The Rare 1958 25L8 Standel Amplifier

May 30, 2022

Pulled this sucker out to play rhythm guitar with Kyle Eldridge this weekend. I sort of forget what a darn good amp this one is. It’s an odd one, even if you’re all versed up on tube Standel amplifiers.

The first time I went to Front Porch Music In Bakersfield, 1991 I think, I walked out with this amp for a very reasonable price (thanks, Artie). As I was buying the amp, he told me it had at one time been Merle Haggard’s amp, and that he played bass through it (not many people know this, but Merle’s first paying gig after getting out of prison in the early 1960s was playing bass for Wynn Stewart’s band in Las Vegas, at the Nashville-Nevada Club). Artie also said it was originally made as a fiddle amplifier.

This is only “25L8” Standel amplifier I’ve ever seen. It dates from 1958, the crossover period when Bob Crooks went from the early 25L15 amplifiers (used by Joe Maphis, Merle Travis, Speedy West, Chet Atkins, Buddy Emmons, etc.) to his second series of amplifiers, with front-mounted controls. As near as I could figure by looking at the insides, it was originally built with an 8-inch speaker and an 8-inch port hole. An odd configuration, but if it was made for an electric fiddle player, maybe that was a good one. When I got it, it had been modified for a 12-inch speaker and a port hole.

The amplifier chassis is a one-off, totally handmade and different than any other tube Standels I’ve seen. It has a pair of EL84s as power tubes (Vox AC-15, anyone?). I had it rebuilt a few years ago, and it sounds spectacular. That perfect Standel glassy chime, clean but not sterile.

Here’s my guess on the provenance of the amplifier. There was a fiddle player in Bakersfield who played with everybody. His name was Jelly Sanders. Jelly played with Buck and Merle in their early careers, and played on lots of other records recorded in Bakersfield, and many Capitol country records from the 1950s recorded in Los Angeles. Jelly was probably the best-known fiddle player in Bakersfield, and at one time was an early investor in the Mosrite Guitar company; Mosrite’s first “factory” in Bakersfield was an abandoned toolshed on Jelly’s property (Semie Moseley would eventually build Jelly a custom double-neck guitar to pay back the loan). I’m not 100% sure this amp was made for Jelly Sanders, but I’m not sure who else it would have been made for.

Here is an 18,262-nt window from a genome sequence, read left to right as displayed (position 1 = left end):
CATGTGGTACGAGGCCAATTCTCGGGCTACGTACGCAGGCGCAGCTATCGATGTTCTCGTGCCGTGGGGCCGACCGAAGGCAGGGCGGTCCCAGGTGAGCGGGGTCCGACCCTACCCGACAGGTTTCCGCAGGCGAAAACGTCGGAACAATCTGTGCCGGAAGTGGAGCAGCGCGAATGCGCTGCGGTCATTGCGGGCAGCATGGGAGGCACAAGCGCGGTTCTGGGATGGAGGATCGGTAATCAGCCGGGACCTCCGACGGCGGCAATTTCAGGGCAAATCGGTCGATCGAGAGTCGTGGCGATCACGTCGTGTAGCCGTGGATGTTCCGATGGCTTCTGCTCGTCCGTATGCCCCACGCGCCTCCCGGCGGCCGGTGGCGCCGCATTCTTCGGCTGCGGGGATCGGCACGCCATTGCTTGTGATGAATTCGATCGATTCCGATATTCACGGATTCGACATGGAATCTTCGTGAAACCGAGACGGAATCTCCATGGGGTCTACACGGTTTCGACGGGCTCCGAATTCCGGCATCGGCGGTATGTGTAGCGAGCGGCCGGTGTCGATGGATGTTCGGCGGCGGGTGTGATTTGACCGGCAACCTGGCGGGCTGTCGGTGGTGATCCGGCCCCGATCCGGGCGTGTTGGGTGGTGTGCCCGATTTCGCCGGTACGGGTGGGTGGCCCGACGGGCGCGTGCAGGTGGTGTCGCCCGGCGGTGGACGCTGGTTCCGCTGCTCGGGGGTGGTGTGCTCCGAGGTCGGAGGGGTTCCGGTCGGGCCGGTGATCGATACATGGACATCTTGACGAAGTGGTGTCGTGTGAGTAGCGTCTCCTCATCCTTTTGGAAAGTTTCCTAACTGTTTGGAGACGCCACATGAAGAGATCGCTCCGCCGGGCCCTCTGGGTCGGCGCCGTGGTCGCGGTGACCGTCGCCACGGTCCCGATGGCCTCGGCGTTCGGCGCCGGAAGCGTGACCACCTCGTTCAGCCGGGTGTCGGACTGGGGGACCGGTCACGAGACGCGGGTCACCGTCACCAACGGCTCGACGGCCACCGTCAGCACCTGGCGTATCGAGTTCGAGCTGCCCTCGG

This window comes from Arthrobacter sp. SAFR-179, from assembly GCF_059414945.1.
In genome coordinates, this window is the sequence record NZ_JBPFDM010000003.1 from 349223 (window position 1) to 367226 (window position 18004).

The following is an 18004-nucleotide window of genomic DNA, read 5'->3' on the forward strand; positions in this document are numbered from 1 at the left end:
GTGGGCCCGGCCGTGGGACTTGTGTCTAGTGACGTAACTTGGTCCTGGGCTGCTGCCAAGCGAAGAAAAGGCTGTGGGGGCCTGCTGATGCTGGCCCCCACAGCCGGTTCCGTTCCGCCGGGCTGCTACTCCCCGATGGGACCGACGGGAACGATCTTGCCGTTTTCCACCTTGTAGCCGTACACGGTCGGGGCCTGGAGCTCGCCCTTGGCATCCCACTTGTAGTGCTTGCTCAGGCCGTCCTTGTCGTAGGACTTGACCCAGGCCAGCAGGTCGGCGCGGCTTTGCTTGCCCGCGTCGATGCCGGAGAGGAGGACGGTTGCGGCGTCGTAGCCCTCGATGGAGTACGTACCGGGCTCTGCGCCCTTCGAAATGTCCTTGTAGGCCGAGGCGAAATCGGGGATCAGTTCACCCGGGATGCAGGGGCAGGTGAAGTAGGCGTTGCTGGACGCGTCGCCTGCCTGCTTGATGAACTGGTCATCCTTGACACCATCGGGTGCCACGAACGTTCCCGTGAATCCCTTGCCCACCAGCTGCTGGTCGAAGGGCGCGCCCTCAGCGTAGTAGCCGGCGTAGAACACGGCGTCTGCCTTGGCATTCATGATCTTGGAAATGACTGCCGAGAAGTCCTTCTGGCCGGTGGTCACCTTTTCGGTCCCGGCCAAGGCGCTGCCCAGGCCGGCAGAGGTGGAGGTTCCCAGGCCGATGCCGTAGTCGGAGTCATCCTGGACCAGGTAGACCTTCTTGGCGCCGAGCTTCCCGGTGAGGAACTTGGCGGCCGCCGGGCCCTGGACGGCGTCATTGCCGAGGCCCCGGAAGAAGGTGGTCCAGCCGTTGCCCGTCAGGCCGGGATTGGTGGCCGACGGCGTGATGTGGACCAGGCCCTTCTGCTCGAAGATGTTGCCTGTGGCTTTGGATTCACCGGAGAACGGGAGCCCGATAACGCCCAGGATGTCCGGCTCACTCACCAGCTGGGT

As for Merle Haggard, the one time I got to go to his house and meet him face to face (I interviewed him on the phone extensively, but only got one invitation out to the ranch before he passed) I asked him what kind of amp he used to play bass with Wynn Stewart, right after he got out of prison. Without hesitation, Merle said, “It was an old Standel,” but was unable to describe the amp further (and darn it, it was the one time I was unprepared and didn’t bring a photo to show him). I couldn’t say for sure, but maybe a photo will show up some day that shows this odd little 25L8 amplifier being used on stage at the Nashville Nevada Club in Las Vegas.

In the following photo, Jelly Sanders, with doubleneck Mosrite, plays guitar behind Merle Haggard, who is at the microphone, holding a Fender Jazzmaster. There’s another tube Standel amp in the background, but it’s not this one.

I can’t say with 100% certainty, but every time I see the cigarette burn in the original padded naugahyde, I grin and think about a young Merle Haggard letting a cigarette burn on top of the amp during a slow ballad.

I played through it this weekend and it sounded like a brand-new amplifier. It’s a really good amp. I’m surprised that Bob Crooks didn’t make any more with this circuit. It’s a great one.